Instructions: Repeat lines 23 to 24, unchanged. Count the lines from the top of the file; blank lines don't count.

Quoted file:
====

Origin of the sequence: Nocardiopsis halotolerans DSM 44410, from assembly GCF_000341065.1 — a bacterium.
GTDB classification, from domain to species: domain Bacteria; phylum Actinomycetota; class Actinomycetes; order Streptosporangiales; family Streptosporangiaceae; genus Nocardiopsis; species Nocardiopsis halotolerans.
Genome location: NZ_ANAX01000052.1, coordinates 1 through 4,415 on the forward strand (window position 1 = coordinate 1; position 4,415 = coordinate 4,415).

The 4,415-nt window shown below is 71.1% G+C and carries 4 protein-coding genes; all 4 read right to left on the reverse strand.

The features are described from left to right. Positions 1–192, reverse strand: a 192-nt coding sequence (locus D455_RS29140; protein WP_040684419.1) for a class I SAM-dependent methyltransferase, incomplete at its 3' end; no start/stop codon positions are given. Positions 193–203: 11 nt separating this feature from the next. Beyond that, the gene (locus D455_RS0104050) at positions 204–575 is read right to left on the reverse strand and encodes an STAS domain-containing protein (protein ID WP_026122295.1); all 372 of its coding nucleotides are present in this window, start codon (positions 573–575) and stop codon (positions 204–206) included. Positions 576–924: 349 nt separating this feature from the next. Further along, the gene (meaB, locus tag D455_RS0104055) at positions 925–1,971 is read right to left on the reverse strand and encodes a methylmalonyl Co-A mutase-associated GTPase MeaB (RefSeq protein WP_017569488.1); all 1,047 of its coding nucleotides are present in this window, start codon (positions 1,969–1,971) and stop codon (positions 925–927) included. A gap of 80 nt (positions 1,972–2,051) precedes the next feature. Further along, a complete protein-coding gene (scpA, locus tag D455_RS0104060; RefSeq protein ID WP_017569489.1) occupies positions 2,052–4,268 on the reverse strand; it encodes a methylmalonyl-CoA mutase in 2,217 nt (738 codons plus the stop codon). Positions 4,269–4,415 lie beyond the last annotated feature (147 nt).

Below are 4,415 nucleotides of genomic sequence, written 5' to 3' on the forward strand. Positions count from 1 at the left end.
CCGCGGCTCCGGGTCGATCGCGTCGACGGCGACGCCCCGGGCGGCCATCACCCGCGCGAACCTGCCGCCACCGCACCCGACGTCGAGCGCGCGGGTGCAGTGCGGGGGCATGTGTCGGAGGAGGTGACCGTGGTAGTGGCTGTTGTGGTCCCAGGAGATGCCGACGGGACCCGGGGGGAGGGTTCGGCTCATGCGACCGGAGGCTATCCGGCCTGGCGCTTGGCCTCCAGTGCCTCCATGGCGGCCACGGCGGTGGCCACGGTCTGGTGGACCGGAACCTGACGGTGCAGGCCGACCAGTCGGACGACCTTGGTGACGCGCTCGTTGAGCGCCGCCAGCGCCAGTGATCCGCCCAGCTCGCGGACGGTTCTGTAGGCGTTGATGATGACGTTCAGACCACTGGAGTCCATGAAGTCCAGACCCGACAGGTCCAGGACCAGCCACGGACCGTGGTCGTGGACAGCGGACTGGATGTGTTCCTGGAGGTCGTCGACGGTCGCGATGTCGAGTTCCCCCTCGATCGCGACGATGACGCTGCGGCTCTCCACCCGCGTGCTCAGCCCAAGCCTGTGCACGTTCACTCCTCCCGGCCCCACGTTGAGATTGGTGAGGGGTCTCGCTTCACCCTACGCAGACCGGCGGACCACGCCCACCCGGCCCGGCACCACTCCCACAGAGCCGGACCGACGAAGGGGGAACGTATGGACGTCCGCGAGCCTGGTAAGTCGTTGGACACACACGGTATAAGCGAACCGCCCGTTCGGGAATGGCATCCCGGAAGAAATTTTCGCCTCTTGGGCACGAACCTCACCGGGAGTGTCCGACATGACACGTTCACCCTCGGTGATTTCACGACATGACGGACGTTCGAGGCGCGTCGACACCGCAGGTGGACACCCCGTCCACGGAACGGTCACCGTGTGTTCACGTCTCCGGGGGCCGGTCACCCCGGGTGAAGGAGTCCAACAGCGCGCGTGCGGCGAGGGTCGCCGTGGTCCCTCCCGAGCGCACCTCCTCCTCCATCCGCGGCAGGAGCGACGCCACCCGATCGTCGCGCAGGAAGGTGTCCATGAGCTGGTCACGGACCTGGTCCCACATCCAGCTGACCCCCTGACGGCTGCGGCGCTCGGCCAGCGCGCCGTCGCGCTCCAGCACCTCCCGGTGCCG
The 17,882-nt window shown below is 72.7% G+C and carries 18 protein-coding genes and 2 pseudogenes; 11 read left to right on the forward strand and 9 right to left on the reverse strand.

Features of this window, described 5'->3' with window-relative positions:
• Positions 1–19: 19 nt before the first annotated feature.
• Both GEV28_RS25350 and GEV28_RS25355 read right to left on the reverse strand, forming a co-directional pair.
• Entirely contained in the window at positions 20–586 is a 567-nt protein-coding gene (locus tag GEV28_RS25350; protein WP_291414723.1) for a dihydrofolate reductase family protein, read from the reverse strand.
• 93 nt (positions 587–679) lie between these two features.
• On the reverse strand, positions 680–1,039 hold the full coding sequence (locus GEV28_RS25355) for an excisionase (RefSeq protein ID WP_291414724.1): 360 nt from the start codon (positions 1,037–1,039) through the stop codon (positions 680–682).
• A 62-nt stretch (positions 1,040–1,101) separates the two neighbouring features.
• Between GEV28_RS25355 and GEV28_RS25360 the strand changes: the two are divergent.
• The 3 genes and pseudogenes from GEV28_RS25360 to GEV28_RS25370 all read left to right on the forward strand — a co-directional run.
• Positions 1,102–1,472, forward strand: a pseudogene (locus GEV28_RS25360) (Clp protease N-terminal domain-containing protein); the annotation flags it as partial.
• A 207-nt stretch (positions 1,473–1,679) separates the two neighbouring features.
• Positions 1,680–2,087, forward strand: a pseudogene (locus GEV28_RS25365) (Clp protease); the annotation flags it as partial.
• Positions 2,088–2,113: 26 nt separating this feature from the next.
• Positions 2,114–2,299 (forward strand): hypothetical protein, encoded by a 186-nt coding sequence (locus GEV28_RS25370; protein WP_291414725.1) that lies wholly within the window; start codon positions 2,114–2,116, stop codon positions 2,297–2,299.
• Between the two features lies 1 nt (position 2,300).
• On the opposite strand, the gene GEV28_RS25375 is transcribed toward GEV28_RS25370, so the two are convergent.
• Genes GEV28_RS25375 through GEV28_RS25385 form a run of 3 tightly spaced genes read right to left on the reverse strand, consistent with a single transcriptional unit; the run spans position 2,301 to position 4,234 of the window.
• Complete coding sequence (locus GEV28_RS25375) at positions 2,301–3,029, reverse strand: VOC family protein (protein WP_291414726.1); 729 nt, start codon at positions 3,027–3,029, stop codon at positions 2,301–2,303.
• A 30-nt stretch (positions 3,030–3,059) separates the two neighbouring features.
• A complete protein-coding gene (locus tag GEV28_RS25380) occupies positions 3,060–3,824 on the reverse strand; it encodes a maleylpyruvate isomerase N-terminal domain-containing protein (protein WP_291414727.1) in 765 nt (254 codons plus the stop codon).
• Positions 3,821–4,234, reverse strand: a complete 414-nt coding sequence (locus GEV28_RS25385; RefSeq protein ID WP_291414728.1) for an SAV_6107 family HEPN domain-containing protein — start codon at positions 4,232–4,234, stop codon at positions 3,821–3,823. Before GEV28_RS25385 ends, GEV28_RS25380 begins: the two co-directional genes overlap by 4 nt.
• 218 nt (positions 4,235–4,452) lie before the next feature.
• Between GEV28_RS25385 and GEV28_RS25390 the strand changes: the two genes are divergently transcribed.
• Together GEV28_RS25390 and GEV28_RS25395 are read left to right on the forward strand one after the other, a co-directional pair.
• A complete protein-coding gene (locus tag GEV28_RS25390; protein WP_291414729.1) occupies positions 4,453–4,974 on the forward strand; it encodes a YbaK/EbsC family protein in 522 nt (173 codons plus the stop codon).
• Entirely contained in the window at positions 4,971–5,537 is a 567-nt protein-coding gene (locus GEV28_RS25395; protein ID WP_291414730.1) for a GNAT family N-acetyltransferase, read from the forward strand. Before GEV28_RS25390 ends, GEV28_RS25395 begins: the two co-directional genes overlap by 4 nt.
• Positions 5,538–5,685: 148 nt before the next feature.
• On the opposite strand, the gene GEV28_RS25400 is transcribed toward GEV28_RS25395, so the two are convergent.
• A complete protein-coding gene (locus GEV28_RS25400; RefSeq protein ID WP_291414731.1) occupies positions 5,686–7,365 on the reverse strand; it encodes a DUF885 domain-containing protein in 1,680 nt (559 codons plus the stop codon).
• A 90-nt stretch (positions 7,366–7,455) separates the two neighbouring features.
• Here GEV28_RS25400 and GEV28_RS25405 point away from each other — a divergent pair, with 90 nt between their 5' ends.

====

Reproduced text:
• Between the two features lies 1 nt (position 2,300).
• On the opposite strand, the gene GEV28_RS25375 is transcribed toward GEV28_RS25370, so the two are convergent.